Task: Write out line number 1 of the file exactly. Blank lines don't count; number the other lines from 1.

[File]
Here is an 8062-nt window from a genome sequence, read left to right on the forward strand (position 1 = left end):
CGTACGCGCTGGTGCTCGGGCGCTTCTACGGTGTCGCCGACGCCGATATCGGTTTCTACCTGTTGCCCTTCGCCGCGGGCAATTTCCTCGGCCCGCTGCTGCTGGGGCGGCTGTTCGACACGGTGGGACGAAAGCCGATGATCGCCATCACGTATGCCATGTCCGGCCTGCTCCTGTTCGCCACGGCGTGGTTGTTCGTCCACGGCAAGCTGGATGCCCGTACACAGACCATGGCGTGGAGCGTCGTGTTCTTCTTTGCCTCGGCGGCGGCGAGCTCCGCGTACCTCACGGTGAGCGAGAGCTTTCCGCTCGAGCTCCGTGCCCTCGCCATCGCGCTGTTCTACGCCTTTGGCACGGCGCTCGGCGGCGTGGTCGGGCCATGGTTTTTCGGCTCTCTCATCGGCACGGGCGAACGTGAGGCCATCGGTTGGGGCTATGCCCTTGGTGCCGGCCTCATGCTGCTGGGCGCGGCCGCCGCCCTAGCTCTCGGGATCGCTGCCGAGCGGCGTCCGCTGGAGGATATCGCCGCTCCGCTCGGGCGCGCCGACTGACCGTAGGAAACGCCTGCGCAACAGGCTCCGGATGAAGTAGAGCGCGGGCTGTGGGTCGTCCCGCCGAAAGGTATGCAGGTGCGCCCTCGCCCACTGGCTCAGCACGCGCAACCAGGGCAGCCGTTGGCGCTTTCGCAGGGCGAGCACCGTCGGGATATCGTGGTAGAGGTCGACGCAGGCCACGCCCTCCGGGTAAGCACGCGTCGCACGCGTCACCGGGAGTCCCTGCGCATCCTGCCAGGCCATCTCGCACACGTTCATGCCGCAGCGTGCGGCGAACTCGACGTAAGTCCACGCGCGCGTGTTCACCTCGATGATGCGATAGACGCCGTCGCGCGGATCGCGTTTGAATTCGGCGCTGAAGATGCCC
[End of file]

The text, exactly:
Here is an 8062-nt window from a genome sequence, read left to right on the forward strand (position 1 = left end):